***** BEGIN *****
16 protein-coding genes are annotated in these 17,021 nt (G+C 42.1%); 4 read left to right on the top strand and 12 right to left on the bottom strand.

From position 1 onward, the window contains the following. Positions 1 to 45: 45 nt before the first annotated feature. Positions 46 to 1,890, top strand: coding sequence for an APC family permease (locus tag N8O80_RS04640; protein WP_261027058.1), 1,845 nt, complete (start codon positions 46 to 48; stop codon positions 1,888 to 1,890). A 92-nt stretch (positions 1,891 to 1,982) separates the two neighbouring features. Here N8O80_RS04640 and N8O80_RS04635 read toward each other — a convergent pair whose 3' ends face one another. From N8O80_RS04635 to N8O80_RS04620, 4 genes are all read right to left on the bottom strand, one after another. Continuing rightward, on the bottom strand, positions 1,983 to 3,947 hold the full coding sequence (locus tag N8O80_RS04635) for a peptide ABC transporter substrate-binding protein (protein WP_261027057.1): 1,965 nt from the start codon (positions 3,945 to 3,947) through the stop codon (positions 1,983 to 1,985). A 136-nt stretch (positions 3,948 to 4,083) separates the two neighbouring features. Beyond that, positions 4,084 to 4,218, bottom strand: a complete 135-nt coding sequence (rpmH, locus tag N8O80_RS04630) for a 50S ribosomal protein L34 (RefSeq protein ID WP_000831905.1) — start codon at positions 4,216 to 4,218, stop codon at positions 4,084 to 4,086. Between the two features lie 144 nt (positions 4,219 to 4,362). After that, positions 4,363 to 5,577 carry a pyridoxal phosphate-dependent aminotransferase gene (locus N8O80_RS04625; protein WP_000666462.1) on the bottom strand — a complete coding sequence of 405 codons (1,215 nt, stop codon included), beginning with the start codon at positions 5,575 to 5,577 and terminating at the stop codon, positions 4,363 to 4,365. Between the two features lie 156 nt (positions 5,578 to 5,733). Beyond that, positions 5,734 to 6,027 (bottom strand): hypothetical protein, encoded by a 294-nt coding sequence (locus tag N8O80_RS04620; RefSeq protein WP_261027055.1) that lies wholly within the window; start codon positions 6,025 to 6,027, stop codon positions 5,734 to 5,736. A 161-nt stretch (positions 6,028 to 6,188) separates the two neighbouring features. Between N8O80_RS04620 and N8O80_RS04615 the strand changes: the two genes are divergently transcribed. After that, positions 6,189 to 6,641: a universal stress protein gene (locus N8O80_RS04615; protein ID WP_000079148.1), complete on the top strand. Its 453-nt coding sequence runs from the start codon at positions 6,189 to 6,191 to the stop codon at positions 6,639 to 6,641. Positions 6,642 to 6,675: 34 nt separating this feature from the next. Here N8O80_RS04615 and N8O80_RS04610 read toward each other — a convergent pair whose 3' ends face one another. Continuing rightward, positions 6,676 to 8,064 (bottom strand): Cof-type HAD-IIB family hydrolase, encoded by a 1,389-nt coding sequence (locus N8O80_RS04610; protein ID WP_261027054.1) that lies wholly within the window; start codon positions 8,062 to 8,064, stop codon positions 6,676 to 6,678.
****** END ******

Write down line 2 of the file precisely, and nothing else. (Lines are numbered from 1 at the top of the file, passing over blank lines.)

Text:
From position 1 onward, the window contains the following. Positions 1 to 45: 45 nt before the first annotated feature. Positions 46 to 1,890, top strand: coding sequence for an APC family permease (locus tag N8O80_RS04640; protein WP_261027058.1), 1,845 nt, complete (start codon positions 46 to 48; stop codon positions 1,888 to 1,890). A 92-nt stretch (positions 1,891 to 1,982) separates the two neighbouring features. Here N8O80_RS04640 and N8O80_RS04635 read toward each other — a convergent pair whose 3' ends face one another. From N8O80_RS04635 to N8O80_RS04620, 4 genes are all read right to left on the bottom strand, one after another. Continuing rightward, on the bottom strand, positions 1,983 to 3,947 hold the full coding sequence (locus tag N8O80_RS04635) for a peptide ABC transporter substrate-binding protein (protein WP_261027057.1): 1,965 nt from the start codon (positions 3,945 to 3,947) through the stop codon (positions 1,983 to 1,985). A 136-nt stretch (positions 3,948 to 4,083) separates the two neighbouring features. Beyond that, positions 4,084 to 4,218, bottom strand: a complete 135-nt coding sequence (rpmH, locus tag N8O80_RS04630) for a 50S ribosomal protein L34 (RefSeq protein ID WP_000831905.1) — start codon at positions 4,216 to 4,218, stop codon at positions 4,084 to 4,086. Between the two features lie 144 nt (positions 4,219 to 4,362). After that, positions 4,363 to 5,577 carry a pyridoxal phosphate-dependent aminotransferase gene (locus N8O80_RS04625; protein WP_000666462.1) on the bottom strand — a complete coding sequence of 405 codons (1,215 nt, stop codon included), beginning with the start codon at positions 5,575 to 5,577 and terminating at the stop codon, positions 4,363 to 4,365. Between the two features lie 156 nt (positions 5,578 to 5,733). Beyond that, positions 5,734 to 6,027 (bottom strand): hypothetical protein, encoded by a 294-nt coding sequence (locus tag N8O80_RS04620; RefSeq protein WP_261027055.1) that lies wholly within the window; start codon positions 6,025 to 6,027, stop codon positions 5,734 to 5,736. A 161-nt stretch (positions 6,028 to 6,188) separates the two neighbouring features. Between N8O80_RS04620 and N8O80_RS04615 the strand changes: the two genes are divergently transcribed. After that, positions 6,189 to 6,641: a universal stress protein gene (locus N8O80_RS04615; protein ID WP_000079148.1), complete on the top strand. Its 453-nt coding sequence runs from the start codon at positions 6,189 to 6,191 to the stop codon at positions 6,639 to 6,641. Positions 6,642 to 6,675: 34 nt separating this feature from the next. Here N8O80_RS04615 and N8O80_RS04610 read toward each other — a convergent pair whose 3' ends face one another. Continuing rightward, positions 6,676 to 8,064 (bottom strand): Cof-type HAD-IIB family hydrolase, encoded by a 1,389-nt coding sequence (locus N8O80_RS04610; protein ID WP_261027054.1) that lies wholly within the window; start codon positions 8,062 to 8,064, stop codon positions 6,676 to 6,678.